The main set wound down after more tunes like the iconic acoustic and then explosive “21 Questions”, and stadium-sized “I Felt Younger When We Met”. This latter song features the incredibly honest lyrics “I said I loved you to death so I must be dead / it makes me sick you know my skin”, which is just scathingly obvious and real. After this powerful emotional ordeal, the band disappeared only to reappear moments later for a positively crazy encore.

The encore songs were fantastic – the band treated the crowd to the recently-released Entertainment 2019 mashup, as well as the sugary-sweet love song “Stupid For You”, and then finally transitioned into the abrasive and angsty “Turbulent”. This song was a bold choice for a closer, as it is easily one of their darkest yet. It starts off mellow enough, with lyrics like “You had your own Pete Wentz and Patrick combined / writing you songs and singing them all like every single day”. And then the lyrics take a much darker turn. And although I understand that this song is how heartbreak and hurt has manifested, and I truly appreciate the bravery and honesty it took to write, it’s just something I personally have a harder time connecting with. But that’s still totally valid – if anything, I admire Awsten for opening up this way and I am truly sorry he’s been so hurt to this degree. Regardless of the tough emotional content of this song, he commanded the crowd bravely and even repeated the ending so that the Boston audience could be extra loud the second time.

The band lit up the Marquee outside the Paradise Rock Club in Boston, MA on November 26th.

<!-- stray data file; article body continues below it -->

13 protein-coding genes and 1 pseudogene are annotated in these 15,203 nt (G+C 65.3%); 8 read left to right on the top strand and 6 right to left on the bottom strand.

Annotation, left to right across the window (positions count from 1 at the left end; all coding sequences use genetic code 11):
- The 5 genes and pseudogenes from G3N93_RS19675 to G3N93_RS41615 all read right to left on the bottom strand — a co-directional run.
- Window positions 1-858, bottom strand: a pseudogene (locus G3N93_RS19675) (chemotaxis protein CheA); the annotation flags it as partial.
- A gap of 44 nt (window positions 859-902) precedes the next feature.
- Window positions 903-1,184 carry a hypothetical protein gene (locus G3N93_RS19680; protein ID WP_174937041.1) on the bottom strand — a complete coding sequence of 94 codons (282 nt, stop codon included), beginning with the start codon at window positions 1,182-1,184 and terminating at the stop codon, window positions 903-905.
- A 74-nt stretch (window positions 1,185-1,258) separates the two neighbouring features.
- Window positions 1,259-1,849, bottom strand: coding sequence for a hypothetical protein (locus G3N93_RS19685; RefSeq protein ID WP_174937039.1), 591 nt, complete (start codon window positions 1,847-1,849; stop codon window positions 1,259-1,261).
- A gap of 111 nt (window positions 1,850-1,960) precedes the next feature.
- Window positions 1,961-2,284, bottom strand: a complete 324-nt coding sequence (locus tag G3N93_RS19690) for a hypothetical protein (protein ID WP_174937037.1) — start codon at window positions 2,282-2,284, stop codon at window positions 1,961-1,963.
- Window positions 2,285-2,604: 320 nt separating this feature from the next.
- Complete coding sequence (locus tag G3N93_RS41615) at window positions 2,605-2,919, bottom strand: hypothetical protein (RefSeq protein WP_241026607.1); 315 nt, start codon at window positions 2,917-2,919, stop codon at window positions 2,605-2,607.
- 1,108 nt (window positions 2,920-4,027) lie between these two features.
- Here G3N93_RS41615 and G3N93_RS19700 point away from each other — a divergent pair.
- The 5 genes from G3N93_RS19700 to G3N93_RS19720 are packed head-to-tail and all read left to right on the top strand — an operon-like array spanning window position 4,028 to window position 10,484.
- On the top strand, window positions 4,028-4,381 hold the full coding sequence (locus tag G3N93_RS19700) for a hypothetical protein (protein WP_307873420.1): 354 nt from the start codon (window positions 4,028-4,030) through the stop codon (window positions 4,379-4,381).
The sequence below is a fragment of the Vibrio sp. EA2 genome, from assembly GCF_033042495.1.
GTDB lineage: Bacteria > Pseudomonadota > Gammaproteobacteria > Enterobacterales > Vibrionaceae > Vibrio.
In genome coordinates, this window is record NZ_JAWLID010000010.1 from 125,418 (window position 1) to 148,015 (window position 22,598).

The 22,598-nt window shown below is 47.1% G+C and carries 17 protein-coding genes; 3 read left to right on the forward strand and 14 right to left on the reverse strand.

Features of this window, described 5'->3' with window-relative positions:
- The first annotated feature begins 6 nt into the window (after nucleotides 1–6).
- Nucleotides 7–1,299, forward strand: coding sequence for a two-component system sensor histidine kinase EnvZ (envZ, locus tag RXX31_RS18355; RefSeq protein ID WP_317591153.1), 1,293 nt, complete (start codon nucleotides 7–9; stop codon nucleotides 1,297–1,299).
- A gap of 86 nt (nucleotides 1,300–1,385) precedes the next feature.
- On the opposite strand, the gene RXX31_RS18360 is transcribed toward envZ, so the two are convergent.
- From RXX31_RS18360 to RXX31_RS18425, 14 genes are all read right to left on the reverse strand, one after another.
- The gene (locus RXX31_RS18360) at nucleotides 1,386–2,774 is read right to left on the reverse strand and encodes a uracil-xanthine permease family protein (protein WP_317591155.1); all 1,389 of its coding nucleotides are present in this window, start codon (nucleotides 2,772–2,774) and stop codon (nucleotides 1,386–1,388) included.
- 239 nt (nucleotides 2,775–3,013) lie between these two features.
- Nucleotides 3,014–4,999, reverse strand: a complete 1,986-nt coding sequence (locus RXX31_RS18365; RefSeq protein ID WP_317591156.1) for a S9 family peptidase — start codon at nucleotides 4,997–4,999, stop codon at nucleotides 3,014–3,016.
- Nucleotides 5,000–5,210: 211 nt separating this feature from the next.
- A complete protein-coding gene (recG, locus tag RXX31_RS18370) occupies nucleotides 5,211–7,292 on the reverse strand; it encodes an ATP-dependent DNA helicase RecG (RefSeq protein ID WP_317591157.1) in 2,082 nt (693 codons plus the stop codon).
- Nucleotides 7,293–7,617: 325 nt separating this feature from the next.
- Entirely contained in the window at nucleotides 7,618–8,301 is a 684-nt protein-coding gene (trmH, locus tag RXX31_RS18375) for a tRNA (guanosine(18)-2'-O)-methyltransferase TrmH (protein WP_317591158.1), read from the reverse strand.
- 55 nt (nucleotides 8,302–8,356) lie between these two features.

After some final goodbyes, the band left the stage for the last time, but not without having brought the audience through a sonically rich emotional journey through their struggles with fame, relationships, and just overall life. Awsten, Geoff, and Otto are all bonafide musicians of the highest caliber. Awsten is one of the best lyricists I have ever seen, and together with Geoff and Otto’s undeniable artistry, these three have become a significant force in the industry. Their music is catchy as anything, and they’re only going to continue to grow as a band. Their persistent avoidance of being stuck in a box genre-wise is going to propel them ahead, because they have managed to carve out a very specific sound that is theirs without it seeming boring or typical. Mark my words – one of these days, they’re going to have all the big houses, nice things, and jetpacks for all their friends that they want.

Catch Waterparks on a remaining date of the Fandom Tour! Tickets available on their website:

Angelina Singer

Boston Sports Desk Correspondent

Kindle Direct Publishing Author

Instagram/Facebook: @angelinasingerauthor